Web Development With Node and Express

In October of last year, I submitted a proposal to O’Reilly Media for three different books, hoping they would pick up on one.  I have no previous publications.  I have no agent.  This is what is referred to as an “over the transom” proposal (and any expression with a nautical origin warms my heart).  It was a long shot.  Everywhere I turned, I read about how hard it was, and how few proposals get further attention.  I thought it was such an incredibly unlikely prospect that I wasn’t even nervous.  Not one little bit.

Why O’Reilly?  Because they’re the best.  In my opinion, they are hands-down the best technical publisher in the world.  My first O’Reilly book was Randal Schwartz’s Learning Perl; it was certainly not my last.  Many O’Reilly titles later, I have come to think of them as the first, best option.  If I need to learn something, I look for an O’Reilly title first: I only grudgingly consider other publishers if O’Reilly doesn’t actually have a title on what I’m looking for (which is rare).  For me, it was O’Reilly or nothing.

When I got the letter from O’Reilly, I steeled myself for the form letter rejection.  I was ready for “thank you blah blah blah unfortunately blah blah blah”.  I was completely unprepared for the sequence of events that followed.  Talking to a senior editor over the phone.  Discussions of royalties.  A stack of O’Reilly books arriving at my doorstep:


And here I am, a short three months later with more than half of a finished book.  Quite honestly, despite all the hours I’ve spent writing, and the encouraging check-ins with my editor, the shock still hasn’t worn off.

The working title for the book is Web Development with Node and Express.  Readers of my blog know that Node is looming large on my horizon, and if you needed any more evidence that I’m investing in the future of Node and JavaScript, this should lay to rest any doubts.

Betting on technology futures is as tricky as betting on any other trend.  Who could have predicted the resurrection of Apple, or the fall of Blackberry?  Certainly Brendan Eich, when he wrote the first version of JavaScript in 1995, had no idea that it would become the dominant language of the Internet.

Despite the inherent risks in betting on technology futures, I’m betting on Node.  I’m not just dipping my toes in the water, either, I’m betting the farm.  I think server-side JavaScript (as enabled by Node) is going to be bigger than Java, PHP, and .NET.  I’d be shocked if it’s not already bigger than Ruby, which was once the darling of the Internet (which, I might add, is a technology I was never tempted to bet on, even though I have tremendous respect for it).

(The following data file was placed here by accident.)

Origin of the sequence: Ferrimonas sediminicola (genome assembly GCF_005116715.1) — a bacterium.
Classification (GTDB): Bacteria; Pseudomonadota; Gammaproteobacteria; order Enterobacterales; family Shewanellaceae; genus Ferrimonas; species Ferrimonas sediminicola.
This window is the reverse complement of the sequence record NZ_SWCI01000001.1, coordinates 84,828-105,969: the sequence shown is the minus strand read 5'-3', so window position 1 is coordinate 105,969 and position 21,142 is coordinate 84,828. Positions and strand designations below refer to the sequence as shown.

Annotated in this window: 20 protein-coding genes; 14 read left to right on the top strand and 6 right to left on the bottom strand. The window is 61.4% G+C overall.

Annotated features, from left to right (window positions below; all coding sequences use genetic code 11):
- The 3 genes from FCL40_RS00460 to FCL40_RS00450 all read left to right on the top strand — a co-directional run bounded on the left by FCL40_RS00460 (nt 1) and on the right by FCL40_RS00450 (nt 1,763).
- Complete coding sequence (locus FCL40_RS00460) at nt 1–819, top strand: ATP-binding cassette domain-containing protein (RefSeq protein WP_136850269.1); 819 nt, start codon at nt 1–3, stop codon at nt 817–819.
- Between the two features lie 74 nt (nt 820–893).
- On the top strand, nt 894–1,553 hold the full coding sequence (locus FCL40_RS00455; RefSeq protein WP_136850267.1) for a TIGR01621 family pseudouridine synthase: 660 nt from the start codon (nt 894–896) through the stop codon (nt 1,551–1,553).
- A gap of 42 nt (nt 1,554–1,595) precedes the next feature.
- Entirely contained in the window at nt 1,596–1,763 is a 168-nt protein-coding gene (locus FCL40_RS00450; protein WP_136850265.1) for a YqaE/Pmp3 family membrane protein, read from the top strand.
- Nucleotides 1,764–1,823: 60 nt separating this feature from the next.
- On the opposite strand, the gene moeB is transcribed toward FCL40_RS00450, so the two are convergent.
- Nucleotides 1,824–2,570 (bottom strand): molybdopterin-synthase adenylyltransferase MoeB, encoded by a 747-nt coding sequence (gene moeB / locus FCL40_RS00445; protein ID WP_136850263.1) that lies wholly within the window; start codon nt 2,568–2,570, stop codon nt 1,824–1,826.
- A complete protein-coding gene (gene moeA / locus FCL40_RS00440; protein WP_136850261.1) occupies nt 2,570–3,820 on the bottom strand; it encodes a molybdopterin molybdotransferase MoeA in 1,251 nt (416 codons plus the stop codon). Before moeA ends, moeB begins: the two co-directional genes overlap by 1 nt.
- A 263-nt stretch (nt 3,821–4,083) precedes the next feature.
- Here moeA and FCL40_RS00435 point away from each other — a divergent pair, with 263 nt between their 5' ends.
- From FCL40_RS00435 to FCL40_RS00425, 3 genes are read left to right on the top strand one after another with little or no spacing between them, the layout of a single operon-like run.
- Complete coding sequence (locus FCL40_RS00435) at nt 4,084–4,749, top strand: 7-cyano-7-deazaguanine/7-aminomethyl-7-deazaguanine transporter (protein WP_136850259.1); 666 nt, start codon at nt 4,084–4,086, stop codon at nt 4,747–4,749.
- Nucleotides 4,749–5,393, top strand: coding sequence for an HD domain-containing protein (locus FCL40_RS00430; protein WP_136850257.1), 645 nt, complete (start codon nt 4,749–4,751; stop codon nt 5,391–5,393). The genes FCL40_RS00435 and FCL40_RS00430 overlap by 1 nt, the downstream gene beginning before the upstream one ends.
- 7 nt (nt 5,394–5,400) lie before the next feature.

The happiest part of this for me is that I love JavaScript.  So often in life, one has to compromise.  You vote for the lesser of evils.  You learn to like what’s good about a technology because it’s the clear winner, and you don’t want to swim upstream with a better, less popular technology.  I’m not claiming that JavaScript is a perfect language, but really diving into JavaScript is the most fun I’ve had programming since I did an embedded project on an 8-bit processor in C.  It’s got legs.  It’s going to win.  And it’s fun.

Once the book contract was signed back in November and the reality started to set in, I started to wonder if I could really crank out a book in six months.  Now I’ve relaxed about that: the writing’s going well, my editor seems happy, and I have a good grasp on how much writing I can realistically expect to get done in a given week.

Some things I have learned along the way:

  • Writing a book is hard work, but fun hard work.
  • O’Reilly has been great…their publishing tools, their editors, everything about the process is top-notch.
  • Writing a book about something is a great way to learn it.  Really, really well.

As for the inevitable question…what animal are you going to get?…the answer is that the author doesn’t have much say in the matter.  The art department picks an animal based on some kind of mysterious criteria (my editor quipped that they hold a seance), and unless the author has some kind of deep moral or religious objection to the animal (?), they get what they get.

Still, I can dream.  Obviously, who wouldn’t want a Tarsier?  Unfortunately, that bizarre animal was taken long ago.  I can’t complain, though: it couldn’t have gone to a better title (in case you didn’t know, I’m a huge vi fan).  Here are people’s suggestions, and my take on the likelihood of that choice:

One Comment on Web Development With Node and Express

  1. This is exciting — keep us posted!